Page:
“Most previous observational studies have looked at the association between sleep and infection in a sample of the general population,” said Dr. Ingeborg Forthun. “We wanted to assess this association among patients in primary care, where we know that the prevalence of sleep problems is much higher than in the population at large.”
There is already evidence that sleep problems increase the likelihood of infection. In a recent study, participants who were intentionally infected with rhinovirus were less likely to acquire a cold if they reported getting enough sleep. Sleep disorders are prevalent and curable, and if a link to infection and a mechanism can be established, it may be possible to reduce antibiotic use and protect patients from infections before they occur. Yet, laboratory studies cannot replicate real-life situations.
Forthun and her colleagues handed a questionnaire to medical students and asked them to distribute it to patients in the waiting rooms of the general practitioners’ surgeries where the students were working.
In total, 1,848 questionnaires were collected throughout Norway. People were asked to explain their sleep quality how long they generally sleep, how well they believe they sleep, and when they prefer to sleep as well as whether they had any infections or took antibiotics in the previous three months. The survey also included a scale for detecting cases of persistent insomnia.
The Risk of Infection has Increased by a Quarter
Those who reported sleeping less than six hours per night were 27% more likely to report an infection, whereas those who reported sleeping more than nine hours were 44% more likely to report one. Fewer than six hours of sleep per night, or chronic insomnia, increased the likelihood of needing an antibiotic to treat an illness.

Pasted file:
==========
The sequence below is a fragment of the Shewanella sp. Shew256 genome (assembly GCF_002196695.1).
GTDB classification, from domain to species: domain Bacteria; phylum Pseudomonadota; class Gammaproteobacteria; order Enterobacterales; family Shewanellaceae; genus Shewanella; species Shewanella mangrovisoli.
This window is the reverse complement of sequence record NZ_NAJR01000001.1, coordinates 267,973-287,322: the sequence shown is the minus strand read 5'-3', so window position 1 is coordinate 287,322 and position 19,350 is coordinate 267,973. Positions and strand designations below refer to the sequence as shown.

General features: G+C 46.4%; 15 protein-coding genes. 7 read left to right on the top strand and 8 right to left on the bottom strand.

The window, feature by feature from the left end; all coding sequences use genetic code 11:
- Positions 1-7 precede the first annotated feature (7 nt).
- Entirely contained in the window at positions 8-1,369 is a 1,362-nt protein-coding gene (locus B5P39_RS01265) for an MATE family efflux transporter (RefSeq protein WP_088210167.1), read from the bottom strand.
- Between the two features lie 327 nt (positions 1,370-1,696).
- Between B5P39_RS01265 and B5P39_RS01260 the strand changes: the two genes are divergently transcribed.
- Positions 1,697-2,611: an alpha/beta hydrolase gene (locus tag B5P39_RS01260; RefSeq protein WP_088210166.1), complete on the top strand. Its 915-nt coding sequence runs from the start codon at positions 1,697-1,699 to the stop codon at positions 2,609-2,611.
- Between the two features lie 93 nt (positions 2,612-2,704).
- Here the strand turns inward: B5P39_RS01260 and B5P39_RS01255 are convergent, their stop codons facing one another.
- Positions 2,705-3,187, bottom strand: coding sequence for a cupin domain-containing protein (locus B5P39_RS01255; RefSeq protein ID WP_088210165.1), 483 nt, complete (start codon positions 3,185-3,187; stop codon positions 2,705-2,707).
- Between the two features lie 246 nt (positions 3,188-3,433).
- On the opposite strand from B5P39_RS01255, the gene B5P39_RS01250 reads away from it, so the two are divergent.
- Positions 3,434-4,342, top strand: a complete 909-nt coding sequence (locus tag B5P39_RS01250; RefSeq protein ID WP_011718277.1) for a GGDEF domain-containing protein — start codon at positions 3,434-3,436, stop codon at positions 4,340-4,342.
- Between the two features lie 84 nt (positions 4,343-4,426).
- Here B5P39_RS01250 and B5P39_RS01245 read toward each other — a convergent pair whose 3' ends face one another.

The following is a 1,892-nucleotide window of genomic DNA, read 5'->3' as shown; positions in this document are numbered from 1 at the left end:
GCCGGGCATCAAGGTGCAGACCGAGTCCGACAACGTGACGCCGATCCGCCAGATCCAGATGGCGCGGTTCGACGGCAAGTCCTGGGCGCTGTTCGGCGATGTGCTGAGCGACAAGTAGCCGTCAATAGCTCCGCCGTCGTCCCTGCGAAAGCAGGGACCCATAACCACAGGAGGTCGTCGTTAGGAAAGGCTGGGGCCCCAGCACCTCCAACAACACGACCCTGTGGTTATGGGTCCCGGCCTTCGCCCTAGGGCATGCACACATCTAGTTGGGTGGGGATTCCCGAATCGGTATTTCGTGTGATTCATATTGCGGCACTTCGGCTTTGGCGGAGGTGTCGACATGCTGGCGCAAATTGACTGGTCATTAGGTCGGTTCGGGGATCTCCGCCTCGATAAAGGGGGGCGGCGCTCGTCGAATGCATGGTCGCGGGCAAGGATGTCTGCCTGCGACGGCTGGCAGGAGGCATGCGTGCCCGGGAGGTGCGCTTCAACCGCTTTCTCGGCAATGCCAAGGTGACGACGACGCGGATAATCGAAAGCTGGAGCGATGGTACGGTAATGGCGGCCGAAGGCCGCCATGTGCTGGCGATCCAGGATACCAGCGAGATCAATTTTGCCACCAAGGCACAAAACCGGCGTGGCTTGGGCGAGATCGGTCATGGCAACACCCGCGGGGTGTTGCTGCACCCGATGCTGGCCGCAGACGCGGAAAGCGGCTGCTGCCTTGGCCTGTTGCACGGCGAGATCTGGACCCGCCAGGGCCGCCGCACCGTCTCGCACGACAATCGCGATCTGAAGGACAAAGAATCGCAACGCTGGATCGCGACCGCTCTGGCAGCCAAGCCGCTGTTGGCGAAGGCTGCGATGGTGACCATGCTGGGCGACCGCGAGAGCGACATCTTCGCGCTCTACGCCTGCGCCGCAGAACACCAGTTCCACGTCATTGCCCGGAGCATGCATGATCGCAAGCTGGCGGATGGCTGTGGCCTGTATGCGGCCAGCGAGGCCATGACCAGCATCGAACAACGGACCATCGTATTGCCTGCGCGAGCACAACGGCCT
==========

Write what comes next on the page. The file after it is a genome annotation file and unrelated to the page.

“The higher risk of reporting an infection among patients who reported short or long sleep duration is not that surprising as we know that having an infection can cause both poor sleep and sleepiness,” said Forthun. “But the higher risk of infection among those with a chronic insomnia disorder indicates that the direction of this relationship also goes in the other direction; poor sleep can make you more susceptible to an infection.”
Although there was some potential for bias in that people’s recall of sleep or recent health issues was not always perfect and no clinical information was collected from the doctors who later saw the patients, the study design allowed for data collection from a large study group experiencing real-world conditions.
She continued: “Insomnia is very common among patients in primary care but found to be under-recognized by general practitioners. Increased awareness of the importance of sleep, not only for general well-being but for patients’ health, is needed both among patients and general practitioners.”
- The association between self-reported sleep problems, infection, and antibiotic use in patients in general practice – (https:www.frontiersin.org/articles/10.3389/fpsyt.2023.1033034/full)